Scores of violent teenage gangs are operating in Cape Flats schools – and even the authorities admit they do not know the extent of the problem.
A Daily Voice investigation can now also reveal that the violence is escalating after yet another innocent learner was stabbed in a revenge attack after the stoning to death of a 15-year-old boy.
The 16-year-old pupil was left with a knife wound to the buttocks after a tit-for-tat attack outside a violence-wracked Delft school on Thursday, and shockingly the suspects are 16 and 18.
The Department of Education on Thursday night insisted it is aware of the disturbing rise in the number of baby-faced gangsters carrying out child-on-child violence.
But they are powerless to stop the scourge of brutality and senseless slaughtering.
On Thursday night, the latest attack prompted the province’s safety and security boss to visit the blood-soaked streets of Delft.
“I am distressed to see many young people are choosing violence as a means of solving their problems,” says MEC Dan Plato. “I believe that parents, guardians and communities have an important role to play in the prevention of incidents and to guide our young citizens in making the right choices.”
Former mayor Plato says his department will now step in to form a local community safety action plan to address gangsterism with the assistance of police, social development, the Education Department, the Department of Cultural Affairs and Sport and the City of Cape Town.
“We will be implementing a local community safety action plan to address gangsterism within the Delft community this year,” says Plato. “It will be conducted by the established Delft Stakeholder Forum, which is set to meet next month to prioritise challenges in terms of youth involved in gangsterism and drug abuse in the area.”
But Nariman Khan, the Safer School Co-ordinator, says they do not know of any bendes operating in schools.
“We are not aware of any gangs operating within our schools. The problem the department faces is that no learners come forward and admit that they belong to a specific gang,” she says.
“Any learner admitting that they belong to a gang shows they support the violence of that particular gang and this is a criminal offence.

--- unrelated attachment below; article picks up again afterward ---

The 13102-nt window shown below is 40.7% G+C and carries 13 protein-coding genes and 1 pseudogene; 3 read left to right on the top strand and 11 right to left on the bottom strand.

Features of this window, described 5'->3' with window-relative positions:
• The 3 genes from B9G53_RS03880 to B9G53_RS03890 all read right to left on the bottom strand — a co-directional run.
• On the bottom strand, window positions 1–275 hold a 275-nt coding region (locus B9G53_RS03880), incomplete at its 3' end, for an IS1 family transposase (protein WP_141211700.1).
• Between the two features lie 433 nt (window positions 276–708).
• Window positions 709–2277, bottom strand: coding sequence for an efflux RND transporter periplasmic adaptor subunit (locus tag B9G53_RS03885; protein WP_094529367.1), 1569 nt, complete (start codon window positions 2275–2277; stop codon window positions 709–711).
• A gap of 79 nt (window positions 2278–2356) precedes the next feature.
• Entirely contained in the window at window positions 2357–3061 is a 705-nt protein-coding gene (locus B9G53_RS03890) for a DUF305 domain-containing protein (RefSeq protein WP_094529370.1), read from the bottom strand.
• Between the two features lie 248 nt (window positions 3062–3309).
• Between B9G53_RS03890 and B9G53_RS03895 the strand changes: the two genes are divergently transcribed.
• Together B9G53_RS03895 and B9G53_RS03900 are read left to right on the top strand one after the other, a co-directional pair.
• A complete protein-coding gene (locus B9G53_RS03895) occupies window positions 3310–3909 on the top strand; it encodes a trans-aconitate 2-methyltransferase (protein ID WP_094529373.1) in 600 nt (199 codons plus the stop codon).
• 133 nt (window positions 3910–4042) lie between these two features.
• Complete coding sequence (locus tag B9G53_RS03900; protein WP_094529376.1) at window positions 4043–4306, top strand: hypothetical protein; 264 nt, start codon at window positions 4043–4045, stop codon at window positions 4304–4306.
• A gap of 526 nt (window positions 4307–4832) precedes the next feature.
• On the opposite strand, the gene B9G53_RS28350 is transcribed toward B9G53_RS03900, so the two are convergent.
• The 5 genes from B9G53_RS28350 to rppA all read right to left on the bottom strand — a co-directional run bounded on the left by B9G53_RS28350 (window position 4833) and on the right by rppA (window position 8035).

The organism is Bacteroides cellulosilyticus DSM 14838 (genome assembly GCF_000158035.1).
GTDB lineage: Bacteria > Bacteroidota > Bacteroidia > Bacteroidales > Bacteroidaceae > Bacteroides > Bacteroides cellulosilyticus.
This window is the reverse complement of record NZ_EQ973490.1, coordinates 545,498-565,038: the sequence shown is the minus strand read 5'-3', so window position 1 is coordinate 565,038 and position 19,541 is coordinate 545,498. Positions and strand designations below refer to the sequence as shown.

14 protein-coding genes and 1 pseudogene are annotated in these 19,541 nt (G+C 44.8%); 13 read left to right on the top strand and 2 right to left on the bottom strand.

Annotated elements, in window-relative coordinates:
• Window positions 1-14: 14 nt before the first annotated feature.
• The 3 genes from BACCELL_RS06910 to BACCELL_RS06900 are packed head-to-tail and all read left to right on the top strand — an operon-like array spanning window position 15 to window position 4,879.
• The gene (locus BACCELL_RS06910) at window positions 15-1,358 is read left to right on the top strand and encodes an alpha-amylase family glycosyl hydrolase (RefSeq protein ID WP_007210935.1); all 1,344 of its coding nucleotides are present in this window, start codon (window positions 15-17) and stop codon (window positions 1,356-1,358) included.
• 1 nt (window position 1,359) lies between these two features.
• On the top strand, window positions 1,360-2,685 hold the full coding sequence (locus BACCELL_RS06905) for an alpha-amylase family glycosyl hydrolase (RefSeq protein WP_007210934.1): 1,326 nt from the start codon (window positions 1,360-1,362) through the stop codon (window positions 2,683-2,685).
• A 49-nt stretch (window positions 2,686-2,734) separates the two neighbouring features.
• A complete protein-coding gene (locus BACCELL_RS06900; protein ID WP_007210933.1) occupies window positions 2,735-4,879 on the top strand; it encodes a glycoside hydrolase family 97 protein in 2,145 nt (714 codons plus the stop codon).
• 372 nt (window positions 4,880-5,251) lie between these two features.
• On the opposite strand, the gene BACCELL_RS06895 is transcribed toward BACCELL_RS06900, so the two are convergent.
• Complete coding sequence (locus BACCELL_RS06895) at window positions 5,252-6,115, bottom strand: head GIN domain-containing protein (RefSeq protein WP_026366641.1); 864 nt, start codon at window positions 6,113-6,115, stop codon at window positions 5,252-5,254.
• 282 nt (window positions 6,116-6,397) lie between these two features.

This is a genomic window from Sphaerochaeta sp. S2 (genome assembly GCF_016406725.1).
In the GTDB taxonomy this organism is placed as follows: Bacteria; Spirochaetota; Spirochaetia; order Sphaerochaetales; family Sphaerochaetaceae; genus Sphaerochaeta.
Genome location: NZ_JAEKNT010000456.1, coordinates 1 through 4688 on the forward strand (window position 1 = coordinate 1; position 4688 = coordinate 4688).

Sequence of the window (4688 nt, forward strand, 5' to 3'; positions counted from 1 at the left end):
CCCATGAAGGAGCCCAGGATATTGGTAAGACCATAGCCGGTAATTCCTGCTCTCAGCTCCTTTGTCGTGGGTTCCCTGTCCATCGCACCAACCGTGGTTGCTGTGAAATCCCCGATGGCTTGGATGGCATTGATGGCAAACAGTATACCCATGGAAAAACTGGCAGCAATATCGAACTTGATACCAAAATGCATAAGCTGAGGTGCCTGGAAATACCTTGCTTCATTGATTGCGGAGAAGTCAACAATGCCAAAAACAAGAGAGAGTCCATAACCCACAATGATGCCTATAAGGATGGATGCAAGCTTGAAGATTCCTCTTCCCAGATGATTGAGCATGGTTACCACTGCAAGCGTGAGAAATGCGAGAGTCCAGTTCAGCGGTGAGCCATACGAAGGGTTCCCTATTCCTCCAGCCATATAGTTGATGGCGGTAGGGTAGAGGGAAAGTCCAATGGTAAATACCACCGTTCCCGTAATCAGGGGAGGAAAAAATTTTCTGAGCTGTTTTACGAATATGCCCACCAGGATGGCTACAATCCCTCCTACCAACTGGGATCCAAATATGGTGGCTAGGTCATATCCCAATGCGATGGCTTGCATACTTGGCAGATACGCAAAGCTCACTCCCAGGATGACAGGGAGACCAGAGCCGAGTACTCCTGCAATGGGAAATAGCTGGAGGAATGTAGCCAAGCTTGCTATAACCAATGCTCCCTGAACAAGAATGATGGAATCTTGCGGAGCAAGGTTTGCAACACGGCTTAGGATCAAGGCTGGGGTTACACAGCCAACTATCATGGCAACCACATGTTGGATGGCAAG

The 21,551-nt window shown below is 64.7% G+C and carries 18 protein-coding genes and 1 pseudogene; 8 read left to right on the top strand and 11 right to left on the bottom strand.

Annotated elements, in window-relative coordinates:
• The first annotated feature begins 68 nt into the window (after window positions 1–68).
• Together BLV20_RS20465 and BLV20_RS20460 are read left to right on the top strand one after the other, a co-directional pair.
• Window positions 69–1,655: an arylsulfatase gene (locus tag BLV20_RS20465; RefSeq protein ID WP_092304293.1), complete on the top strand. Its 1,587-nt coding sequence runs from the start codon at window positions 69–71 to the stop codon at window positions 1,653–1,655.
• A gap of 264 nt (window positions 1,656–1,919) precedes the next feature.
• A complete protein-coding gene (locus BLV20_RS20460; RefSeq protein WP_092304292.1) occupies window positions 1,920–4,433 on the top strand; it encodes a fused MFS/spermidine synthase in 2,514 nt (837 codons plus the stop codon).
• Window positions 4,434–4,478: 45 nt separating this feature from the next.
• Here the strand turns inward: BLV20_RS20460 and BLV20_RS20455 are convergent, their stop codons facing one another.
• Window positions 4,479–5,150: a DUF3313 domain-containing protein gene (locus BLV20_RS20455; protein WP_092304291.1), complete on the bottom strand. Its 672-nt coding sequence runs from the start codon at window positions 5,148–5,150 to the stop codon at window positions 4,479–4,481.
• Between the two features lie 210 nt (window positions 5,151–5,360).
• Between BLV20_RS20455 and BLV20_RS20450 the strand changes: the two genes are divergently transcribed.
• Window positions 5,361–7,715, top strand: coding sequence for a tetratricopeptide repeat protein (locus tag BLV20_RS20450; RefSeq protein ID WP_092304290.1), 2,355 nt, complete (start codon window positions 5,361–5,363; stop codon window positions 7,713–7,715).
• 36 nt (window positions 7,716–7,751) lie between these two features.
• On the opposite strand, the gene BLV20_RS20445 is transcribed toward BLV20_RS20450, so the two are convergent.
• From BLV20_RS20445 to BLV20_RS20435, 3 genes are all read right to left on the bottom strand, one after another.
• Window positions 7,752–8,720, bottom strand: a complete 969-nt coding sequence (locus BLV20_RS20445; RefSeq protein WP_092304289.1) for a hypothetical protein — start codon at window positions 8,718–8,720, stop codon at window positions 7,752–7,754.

“And that particular learner could be arrested and prosecuted.”
She says the Education Department understands that pupils who live in gang-infested areas are at risk of joining a particular gang.
“We have asked schools to identify learners at risk so that we can place them in our intervention programme,” says Khan.
She explains that they found that learners are involved in fights after school and this spills over to the school grounds the following day.
Her response comes in the wake of the recent fatal attacks on two learners in the Delft area.
So far, communities have identified the Vatos Lacos and CWBs as the dominant youth gangs in the crime-ridden suburb, but say they are powerless in their grip.
One of the schools worst affected is Rosendal High.
Deputy Principal Chrizelda Layman says they have been rocked by the murder of one of their pupils.
“We can’t be held responsible for the incidents because it did not happen on the school’s premises,” she says.
Meanwhile, Community Development worker and community leader Gadija Francis says despite the various programmes run by the City of Cape Town and police, the buck stops with parents to “keep watch” on their children’s behaviour.
“We cannot blame the police or government because the responsibility lies with parents who do not attend programmes and meetings like the Youth Gang Programme we have every month,” says Francis.
“Parents should be joining the neighbourhood watches and raising the alarm when they suspect their child is involved with crime.”